MCL: What is your favourite movie where you worked as a make-up artist?
EF: Well, it is really hard to make an order from the movies. I simply see the beauty in the projects. But if I need to name some then my big favourites are the Sunshine, the Memories Anne Frank and the Being Julia. But then I quickly need to mention the Good, The Door, and the Son of Saul – and, of course, all the rest!
MCL: We hear that the filmmaking industry is rather competitive. Have you experienced any negativity from the actors because of the unsaid hierarchy?
EF: I think I got to know the friendly side of them. This work is based on trust, and the actors also see that we work for the sake of the movie. I don’t work under them; I work with them.
MCL: Do you have a preference when it comes to working with male of female actors?
EF: No, it doesn’t depend on the sex of the actor; I only see work, and the bigger is the challenge, the more I enjoy it. Doing the make-up itself is also great, but, for me, the preparation of let’s say an aging or making a wound is the icing on the cake.
MCL: Have you ever experienced that people would look down on you because of your job? Is it clearly a female profession?
EF: No, never! This is a profession – that in my experience -, everybody is interested in it. If they get to know what I do, they are just thrilled. And not just women, but men also; they both are very curious about how a make-up or mask is a made, what are the actors like, how tolerant they are, how long it takes a shooting etc. So, no it is clearly not a female profession.
MCL: As a woman, what is the hardest part in your work?
EF: Instead of hardest, I would use the phrase tasks to be solved. I think if you find hard difficulties in your work, it isn’t enjoyment anymore; shaky solutions lose the charm of your work, which, I think, are the best part of it. Instead of the “hardness of the job”, I always think about the uniqueness and the exciting things in the job. So, there is no such thing as hardest.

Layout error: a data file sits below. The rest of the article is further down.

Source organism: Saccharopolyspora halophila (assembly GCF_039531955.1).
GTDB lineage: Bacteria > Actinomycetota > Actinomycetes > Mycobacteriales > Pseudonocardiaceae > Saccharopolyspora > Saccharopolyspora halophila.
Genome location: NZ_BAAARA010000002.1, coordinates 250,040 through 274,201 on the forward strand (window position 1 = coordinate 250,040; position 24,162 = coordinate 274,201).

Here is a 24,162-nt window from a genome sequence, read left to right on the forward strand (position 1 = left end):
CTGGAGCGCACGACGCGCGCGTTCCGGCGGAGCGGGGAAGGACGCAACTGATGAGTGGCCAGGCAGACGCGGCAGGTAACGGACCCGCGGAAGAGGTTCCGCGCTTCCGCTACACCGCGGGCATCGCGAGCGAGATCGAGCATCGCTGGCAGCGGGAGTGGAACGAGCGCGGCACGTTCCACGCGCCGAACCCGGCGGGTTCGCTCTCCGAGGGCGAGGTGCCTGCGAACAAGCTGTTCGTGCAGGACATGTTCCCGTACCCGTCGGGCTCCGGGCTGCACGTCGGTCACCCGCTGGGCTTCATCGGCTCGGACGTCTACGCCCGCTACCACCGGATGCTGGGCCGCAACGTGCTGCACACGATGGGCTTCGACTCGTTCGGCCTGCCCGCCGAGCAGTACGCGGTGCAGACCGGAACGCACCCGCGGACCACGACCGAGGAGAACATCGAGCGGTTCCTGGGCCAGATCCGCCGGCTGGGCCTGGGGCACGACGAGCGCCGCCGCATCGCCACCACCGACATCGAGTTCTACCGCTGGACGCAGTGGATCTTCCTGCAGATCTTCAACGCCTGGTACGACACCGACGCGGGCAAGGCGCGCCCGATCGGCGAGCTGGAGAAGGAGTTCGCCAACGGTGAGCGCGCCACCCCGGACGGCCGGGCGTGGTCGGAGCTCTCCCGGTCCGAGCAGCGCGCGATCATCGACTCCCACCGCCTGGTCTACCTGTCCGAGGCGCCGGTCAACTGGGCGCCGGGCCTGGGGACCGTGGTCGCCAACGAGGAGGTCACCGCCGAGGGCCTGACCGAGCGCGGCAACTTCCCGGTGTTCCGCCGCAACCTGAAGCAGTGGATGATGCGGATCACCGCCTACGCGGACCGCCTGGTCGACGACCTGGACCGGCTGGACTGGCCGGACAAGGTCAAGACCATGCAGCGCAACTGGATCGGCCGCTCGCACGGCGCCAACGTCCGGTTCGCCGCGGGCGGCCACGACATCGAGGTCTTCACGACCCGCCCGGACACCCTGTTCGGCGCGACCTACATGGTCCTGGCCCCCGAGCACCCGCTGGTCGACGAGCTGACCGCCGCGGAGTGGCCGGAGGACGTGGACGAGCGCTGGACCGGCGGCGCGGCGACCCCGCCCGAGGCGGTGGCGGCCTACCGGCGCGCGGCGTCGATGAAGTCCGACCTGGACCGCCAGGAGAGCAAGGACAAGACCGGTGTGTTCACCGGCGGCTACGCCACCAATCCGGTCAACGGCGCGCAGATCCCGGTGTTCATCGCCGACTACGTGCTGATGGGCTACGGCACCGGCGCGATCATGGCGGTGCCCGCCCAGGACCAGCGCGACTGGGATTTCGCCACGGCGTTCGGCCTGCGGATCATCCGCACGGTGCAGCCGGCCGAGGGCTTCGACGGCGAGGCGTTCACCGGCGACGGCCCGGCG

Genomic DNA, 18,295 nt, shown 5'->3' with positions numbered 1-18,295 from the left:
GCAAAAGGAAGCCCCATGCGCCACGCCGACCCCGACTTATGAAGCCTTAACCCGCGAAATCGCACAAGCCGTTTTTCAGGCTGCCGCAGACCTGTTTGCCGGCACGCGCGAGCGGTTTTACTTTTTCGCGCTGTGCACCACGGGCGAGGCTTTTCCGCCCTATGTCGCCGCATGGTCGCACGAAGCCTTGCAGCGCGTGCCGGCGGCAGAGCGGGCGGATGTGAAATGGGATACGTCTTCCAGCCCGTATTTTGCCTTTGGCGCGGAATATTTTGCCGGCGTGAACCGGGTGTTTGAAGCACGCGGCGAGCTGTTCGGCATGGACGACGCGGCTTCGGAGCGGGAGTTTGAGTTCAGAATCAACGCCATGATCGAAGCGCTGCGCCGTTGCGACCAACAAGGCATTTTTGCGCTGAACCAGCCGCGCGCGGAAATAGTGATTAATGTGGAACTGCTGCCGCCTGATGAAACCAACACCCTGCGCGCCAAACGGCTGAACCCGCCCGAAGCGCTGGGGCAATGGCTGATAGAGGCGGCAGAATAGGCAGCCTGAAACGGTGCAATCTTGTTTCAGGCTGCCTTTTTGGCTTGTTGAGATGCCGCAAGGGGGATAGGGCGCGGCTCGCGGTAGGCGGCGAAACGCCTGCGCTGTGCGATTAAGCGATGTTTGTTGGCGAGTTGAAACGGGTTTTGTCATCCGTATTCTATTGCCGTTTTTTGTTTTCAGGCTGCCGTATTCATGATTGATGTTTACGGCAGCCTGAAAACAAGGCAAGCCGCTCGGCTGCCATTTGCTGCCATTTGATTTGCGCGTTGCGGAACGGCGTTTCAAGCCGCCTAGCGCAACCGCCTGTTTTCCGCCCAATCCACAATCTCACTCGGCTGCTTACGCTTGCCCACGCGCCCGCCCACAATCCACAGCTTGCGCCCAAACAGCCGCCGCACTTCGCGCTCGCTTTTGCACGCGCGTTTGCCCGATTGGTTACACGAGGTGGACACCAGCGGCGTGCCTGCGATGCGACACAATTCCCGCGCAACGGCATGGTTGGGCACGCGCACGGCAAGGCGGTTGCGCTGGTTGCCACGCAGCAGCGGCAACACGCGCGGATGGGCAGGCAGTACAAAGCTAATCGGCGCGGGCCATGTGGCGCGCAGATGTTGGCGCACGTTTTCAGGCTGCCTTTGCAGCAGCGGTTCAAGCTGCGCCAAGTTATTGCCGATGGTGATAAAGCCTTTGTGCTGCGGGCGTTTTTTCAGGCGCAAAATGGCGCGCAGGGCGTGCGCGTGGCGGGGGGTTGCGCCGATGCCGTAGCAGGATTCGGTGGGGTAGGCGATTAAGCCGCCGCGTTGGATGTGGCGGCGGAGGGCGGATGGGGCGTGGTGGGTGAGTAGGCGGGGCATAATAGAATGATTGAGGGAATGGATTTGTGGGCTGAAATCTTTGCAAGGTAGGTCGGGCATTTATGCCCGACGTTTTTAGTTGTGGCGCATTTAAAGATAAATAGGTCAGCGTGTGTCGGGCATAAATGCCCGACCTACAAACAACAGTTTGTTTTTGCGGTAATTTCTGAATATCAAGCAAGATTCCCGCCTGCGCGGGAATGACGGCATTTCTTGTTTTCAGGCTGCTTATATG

MCL: But you must have days when things get challenging. How do you motivate yourself on your harder days?
EF: In the difficult days I think back to the most distinct tasks where I could create a more than flawless work; those are when the fulfilment is above 100%. But my drive comes from the motto that ‘you always have to do better’. But of course, there are difficult shooting days, for example, because of the chosen location, the time of the day (nights, and dawns), or because of the large number of extra people. In those days, me and my colleagues think about that how good it will look on the screen. That keeps us motivated.
MCL: Would you recommend this job to others?
EF: Yes, for those who are good in handcraft, and who have humility and perseverance for the profession. You also have to be able to learn and develop constantly, be open and empathic, and, also, be physically capable.
MCL: What would be your advice for women and women who choose this profession in particular?
EF: I don’t think that you can give one advice for everyone because each and every person in unique. If somebody chooses this profession, I would advise to being absolutely committed to do it, and then you will be very happy with your career.